Online from: 1972
Subject Area: Electrical & Electronic Engineering
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|Title:||Toward a formal theory of socioculture: A |
|Author(s):||M. Yolles, (School of Business Information, Liverpool John Moores University, Liverpool, UK), B.R. Frieden, (Optical Sciences, University of Arizona, Tucson, Arizona, USA), G. Kemp, (Lentz Foundation, Hest Bank, Lancaster, UK)|
|Citation:||M. Yolles, B.R. Frieden, G. Kemp, (2008) "Toward a formal theory of socioculture: A |
|Keywords:||Cybernetics, Physics, Social structure|
|Article type:||Research paper|
|DOI:||10.1108/03684920810884333 (Permanent URL)|
|Publisher:||Emerald Group Publishing Limited|
Purpose – This paper aims to initiate a new, formal theory of sociocultural physics.
Design/methodology/approach – Its intended scope is limited to predicting either long-term, large-scale or short-term, small-scale sociocultural events. The theory that the authors develop, called sociohistory, links three independent but relatable approaches: part of Sorokin's epistemological theory of sociocultural dynamics, Frieden's epistemological theory of extreme physical information (EPI), and Yolles's social viable systems (SVS) theory.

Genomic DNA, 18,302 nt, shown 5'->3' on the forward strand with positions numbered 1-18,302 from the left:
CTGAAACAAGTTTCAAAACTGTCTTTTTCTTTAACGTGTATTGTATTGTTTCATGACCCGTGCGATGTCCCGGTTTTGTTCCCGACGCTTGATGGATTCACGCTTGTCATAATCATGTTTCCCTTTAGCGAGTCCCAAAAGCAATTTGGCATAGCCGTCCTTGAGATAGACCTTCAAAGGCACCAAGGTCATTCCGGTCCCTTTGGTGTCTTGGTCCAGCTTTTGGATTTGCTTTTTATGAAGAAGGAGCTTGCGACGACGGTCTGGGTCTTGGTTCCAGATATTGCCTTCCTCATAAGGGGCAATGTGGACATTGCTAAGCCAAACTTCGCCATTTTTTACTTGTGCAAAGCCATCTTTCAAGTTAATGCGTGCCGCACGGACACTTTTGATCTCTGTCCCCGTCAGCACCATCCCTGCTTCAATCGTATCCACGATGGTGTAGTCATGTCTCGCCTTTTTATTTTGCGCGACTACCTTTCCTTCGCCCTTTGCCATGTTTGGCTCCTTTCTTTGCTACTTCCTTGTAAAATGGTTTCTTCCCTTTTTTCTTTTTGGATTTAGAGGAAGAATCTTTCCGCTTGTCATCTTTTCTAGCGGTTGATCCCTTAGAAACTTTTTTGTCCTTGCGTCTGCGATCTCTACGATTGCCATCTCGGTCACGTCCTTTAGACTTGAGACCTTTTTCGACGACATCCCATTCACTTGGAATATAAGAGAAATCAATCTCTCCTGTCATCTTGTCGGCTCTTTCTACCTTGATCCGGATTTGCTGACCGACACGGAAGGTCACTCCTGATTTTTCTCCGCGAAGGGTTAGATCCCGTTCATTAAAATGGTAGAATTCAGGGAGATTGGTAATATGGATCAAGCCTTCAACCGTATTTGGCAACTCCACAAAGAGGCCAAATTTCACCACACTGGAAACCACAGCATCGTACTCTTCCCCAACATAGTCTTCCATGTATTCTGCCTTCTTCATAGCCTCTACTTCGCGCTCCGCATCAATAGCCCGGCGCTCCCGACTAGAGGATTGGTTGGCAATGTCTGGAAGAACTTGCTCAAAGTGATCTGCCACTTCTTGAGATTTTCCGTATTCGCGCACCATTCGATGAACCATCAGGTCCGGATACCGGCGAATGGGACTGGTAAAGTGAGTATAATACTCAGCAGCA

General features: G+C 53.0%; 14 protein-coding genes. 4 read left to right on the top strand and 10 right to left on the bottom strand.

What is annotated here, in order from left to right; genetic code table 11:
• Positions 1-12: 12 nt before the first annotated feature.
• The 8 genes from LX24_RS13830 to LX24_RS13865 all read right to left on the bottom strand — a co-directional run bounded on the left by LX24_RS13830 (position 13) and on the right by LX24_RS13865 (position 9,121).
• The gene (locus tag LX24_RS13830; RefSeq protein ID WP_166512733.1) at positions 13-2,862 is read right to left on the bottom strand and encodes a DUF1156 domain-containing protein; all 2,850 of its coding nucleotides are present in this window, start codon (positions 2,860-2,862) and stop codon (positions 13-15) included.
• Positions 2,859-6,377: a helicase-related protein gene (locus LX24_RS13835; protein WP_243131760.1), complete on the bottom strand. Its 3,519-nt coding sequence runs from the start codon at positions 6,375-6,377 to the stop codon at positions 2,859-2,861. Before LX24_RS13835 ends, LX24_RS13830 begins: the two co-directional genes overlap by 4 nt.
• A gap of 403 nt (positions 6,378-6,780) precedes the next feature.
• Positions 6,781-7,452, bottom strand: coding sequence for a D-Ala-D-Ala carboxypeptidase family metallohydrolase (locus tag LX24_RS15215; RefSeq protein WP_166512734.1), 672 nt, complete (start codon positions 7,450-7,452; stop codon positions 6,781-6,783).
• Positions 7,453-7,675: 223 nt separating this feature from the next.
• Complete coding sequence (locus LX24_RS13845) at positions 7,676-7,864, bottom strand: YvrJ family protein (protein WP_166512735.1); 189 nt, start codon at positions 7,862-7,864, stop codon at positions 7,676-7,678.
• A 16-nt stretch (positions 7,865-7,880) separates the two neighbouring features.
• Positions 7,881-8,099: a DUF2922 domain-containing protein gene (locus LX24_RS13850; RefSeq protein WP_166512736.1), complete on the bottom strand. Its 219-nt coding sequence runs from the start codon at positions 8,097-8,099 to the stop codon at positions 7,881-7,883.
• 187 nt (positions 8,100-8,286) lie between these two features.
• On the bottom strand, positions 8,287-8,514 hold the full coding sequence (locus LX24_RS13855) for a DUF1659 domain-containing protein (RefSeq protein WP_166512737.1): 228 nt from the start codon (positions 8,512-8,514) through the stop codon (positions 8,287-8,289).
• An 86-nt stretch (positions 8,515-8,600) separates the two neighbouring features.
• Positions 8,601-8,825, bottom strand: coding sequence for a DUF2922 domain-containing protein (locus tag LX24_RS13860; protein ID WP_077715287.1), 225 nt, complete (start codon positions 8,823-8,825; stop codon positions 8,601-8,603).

Findings – Although not all of Sorokin's ideas are universally accepted, a subset of them is found to be extremely useful for describing the conceptual context of complex systems. This includes how sociocultural processes link closely into political processes.
Research limitations/implications – The theory that develops helps explain how opposing, cultural enantiomers or
Originality/value – While the resulting sociocultural physics is in its infancy, an illustrative application to the developmental dynamics of post-colonial Iran demonstrates its potential utility.
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